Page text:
#22
  3. CrazyD2.0

    CrazyD2.0 We Havin Fun Yet?

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    I was able to successfully drill out and heli-coil the bolt hole for the clutch release lever cover on the right hand engine case, as well as drill out and extract the broken #4 machine screw that was sheared off in the crank seal cover/ignition adapter. :rillaThat was a bit of a worry. I'm starting to run into issues with parts availability - more on that later...

    As it were, I'm just waiting for the remaining gaskets and seals to show up so I can start reassembly of the engine. In the meantime, my boy Wesley had ground off the excess welds from previous repairs - not a complete job, only half of each of the cracks were done, so he ground of the blobs of weld, and I finished welding the remaining cracks (forgot to bring camera, so no pics...). Today, cleaned off old dirt/mud/oil, and primed the main frame.

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    So I have a question. It is my intention to sell this bike after I get it restored. Provided everything goes to plan, I was going to get it to as near new condition as possible, given its age and availability of parts, and once completed, take it on our annual camping trip, which involves lots of mountain logging roads and trails, so I plan to bring the bike with me to make sure all goes well and bike performs as best as it can. But ultimately, I don't want a 2-stroke, so the outcome is that it will go up for sale. Which brings me to ask: Do I paint the frame to match original KTM colours, or do I take this opportunity to bring in a personal touch. Would any prospective buyers prefer sticking to original in every way or would there be room for change where paint is concerned. This would also apply to getting new fenders and tank, where colours other than white are (supposedly) available. Please chime in, it doesn't matter to me either way, I haven't bought the paint yet, but I'd like to have an idea from those that do have an opinion (me, I like modern/custom looks...)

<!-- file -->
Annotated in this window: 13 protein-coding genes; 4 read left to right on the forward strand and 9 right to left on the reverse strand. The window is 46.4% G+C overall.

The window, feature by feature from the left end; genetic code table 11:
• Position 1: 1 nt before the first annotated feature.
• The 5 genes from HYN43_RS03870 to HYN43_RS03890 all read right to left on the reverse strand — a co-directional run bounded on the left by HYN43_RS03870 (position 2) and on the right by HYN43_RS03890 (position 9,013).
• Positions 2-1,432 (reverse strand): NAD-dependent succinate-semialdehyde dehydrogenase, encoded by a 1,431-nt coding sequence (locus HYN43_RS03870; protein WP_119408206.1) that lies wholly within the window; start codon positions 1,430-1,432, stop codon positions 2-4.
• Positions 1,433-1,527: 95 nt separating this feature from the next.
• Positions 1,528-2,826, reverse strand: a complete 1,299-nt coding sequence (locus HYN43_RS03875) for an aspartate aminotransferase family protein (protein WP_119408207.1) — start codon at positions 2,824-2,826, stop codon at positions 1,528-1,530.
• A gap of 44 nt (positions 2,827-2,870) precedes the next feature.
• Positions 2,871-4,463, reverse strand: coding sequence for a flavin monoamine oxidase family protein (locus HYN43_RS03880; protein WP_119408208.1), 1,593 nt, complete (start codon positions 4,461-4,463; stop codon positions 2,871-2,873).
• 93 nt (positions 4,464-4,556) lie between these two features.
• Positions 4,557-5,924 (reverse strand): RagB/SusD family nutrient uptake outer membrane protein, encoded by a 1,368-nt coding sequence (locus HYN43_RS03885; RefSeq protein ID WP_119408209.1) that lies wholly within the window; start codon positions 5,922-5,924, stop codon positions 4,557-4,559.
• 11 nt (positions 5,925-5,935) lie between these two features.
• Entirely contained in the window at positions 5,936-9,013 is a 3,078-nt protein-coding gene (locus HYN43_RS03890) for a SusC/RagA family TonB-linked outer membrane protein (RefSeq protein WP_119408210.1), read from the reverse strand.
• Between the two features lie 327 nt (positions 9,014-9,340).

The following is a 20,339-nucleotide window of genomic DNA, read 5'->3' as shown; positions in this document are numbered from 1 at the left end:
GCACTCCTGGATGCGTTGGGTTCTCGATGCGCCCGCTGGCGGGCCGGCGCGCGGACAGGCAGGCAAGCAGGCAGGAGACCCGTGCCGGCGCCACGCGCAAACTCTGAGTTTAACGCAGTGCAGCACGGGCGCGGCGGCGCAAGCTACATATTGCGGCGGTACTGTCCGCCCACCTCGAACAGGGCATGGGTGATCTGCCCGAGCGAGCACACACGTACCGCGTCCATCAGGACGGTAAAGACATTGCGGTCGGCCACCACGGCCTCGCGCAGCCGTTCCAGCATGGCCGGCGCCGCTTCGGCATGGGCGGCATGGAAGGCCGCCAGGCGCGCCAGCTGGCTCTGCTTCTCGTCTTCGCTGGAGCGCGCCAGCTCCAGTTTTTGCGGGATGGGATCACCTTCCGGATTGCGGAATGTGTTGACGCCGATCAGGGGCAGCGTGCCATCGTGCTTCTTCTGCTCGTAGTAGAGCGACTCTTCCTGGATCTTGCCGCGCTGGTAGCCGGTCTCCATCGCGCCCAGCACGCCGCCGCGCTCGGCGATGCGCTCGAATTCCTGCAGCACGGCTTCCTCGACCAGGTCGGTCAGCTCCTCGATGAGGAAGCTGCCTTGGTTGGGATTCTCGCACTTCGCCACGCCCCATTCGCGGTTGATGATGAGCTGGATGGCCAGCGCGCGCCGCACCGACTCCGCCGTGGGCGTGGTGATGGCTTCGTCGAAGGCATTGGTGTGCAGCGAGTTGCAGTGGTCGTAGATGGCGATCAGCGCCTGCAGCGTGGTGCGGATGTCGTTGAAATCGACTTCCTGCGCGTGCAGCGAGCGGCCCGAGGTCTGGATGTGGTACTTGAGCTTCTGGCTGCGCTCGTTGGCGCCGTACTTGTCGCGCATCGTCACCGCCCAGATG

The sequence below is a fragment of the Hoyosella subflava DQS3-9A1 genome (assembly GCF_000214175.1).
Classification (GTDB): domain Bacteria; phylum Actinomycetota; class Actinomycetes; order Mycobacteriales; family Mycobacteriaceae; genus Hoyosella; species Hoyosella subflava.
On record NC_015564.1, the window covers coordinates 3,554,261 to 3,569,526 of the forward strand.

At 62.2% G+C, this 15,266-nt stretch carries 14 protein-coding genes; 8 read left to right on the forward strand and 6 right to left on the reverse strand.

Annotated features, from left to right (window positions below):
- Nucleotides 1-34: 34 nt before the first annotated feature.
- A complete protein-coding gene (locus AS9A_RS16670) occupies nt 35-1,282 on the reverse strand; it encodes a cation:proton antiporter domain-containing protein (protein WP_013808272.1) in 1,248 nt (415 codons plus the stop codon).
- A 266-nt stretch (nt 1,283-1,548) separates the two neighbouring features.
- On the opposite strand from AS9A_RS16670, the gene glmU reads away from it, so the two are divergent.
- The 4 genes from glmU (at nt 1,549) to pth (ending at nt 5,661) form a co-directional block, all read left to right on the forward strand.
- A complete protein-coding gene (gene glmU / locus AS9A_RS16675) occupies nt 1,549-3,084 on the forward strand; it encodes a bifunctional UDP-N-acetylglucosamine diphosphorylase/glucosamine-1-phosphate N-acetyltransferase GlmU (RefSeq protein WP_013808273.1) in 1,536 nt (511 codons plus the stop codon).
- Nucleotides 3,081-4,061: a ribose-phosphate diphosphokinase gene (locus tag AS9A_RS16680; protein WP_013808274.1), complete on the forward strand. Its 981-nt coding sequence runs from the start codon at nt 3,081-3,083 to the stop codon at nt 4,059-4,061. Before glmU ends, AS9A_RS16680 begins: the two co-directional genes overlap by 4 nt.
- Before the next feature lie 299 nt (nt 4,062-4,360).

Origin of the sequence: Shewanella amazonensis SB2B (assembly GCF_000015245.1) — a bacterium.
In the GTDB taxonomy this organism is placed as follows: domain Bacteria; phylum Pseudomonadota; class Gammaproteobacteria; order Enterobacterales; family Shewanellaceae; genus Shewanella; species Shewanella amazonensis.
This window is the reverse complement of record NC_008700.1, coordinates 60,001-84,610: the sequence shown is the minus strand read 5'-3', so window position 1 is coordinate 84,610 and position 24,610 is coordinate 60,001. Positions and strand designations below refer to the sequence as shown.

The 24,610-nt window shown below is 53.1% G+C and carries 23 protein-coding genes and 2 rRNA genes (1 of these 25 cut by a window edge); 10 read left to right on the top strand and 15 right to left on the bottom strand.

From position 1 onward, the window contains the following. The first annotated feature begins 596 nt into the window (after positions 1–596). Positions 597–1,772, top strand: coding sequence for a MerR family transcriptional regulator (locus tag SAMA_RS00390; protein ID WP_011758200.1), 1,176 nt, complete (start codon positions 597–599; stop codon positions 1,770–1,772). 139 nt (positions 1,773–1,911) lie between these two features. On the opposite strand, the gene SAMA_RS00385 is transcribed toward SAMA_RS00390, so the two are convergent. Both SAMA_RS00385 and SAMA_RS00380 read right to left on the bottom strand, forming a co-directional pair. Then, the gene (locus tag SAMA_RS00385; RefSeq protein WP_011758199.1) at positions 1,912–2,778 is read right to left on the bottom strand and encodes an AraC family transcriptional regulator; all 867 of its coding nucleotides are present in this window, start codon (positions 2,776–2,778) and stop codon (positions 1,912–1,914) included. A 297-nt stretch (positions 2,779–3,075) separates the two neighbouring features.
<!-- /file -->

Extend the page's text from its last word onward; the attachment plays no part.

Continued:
And finally - I've been in touch with pentonparts and vintagedirtbikeparts - does anyone else know of others? I've signed on to KTMtalk as well, so I'll post there as well...but like a good fisherman, cast as many lines wherever I can.... I'm finding that some parts are not available from the above mentioned sources, so would like to find more possibilities.
    #23
  4. Scootern29

    Scootern29 Been here awhile

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    Crazy,